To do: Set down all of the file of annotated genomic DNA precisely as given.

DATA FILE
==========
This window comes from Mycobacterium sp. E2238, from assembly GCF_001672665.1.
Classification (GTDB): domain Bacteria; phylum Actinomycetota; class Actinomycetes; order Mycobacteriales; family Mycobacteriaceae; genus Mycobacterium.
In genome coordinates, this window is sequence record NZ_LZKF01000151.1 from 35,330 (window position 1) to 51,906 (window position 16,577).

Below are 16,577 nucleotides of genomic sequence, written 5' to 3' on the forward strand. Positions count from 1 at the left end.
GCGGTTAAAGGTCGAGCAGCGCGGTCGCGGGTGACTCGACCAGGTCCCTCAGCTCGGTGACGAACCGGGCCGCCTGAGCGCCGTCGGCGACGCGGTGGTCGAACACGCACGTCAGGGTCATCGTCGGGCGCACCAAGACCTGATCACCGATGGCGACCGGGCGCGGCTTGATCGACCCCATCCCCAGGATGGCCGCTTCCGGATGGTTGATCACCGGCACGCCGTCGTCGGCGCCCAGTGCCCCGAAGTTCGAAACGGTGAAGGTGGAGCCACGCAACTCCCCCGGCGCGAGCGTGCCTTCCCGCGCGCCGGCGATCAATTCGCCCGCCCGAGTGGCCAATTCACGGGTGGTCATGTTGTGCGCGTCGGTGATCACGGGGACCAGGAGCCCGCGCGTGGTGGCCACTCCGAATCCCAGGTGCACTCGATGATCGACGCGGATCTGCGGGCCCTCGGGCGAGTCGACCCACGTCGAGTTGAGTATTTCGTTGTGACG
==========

This window comes from Mycobacterium sp. E2238, from assembly GCF_001672665.1.
Classification (GTDB): domain Bacteria; phylum Actinomycetota; class Actinomycetes; order Mycobacteriales; family Mycobacteriaceae; genus Mycobacterium.
In genome coordinates, this window is sequence record NZ_LZKF01000151.1 from 35,330 (window position 1) to 51,906 (window position 16,577).

Below are 16,577 nucleotides of genomic sequence, written 5' to 3' on the forward strand. Positions count from 1 at the left end.
GCGGTTAAAGGTCGAGCAGCGCGGTCGCGGGTGACTCGACCAGGTCCCTCAGCTCGGTGACGAACCGGGCCGCCTGAGCGCCGTCGGCGACGCGGTGGTCGAACACGCACGTCAGGGTCATCGTCGGGCGCACCAAGACCTGATCACCGATGGCGACCGGGCGCGGCTTGATCGACCCCATCCCCAGGATGGCCGCTTCCGGATGGTTGATCACCGGCACGCCGTCGTCGGCGCCCAGTGCCCCGAAGTTCGAAACGGTGAAGGTGGAGCCACGCAACTCCCCCGGCGCGAGCGTGCCTTCCCGCGCGCCGGCGATCAATTCGCCCGCCCGAGTGGCCAATTCACGGGTGGTCATGTTGTGCGCGTCGGTGATCACGGGGACCAGGAGCCCGCGCGTGGTGGCCACTCCGAATCCCAGGTGCACTCGATGATCGACGCGGATCTGCGGGCCCTCGGGCGAGTCGACCCACGTCGAGTTGAGTATTTCGTTGTGACG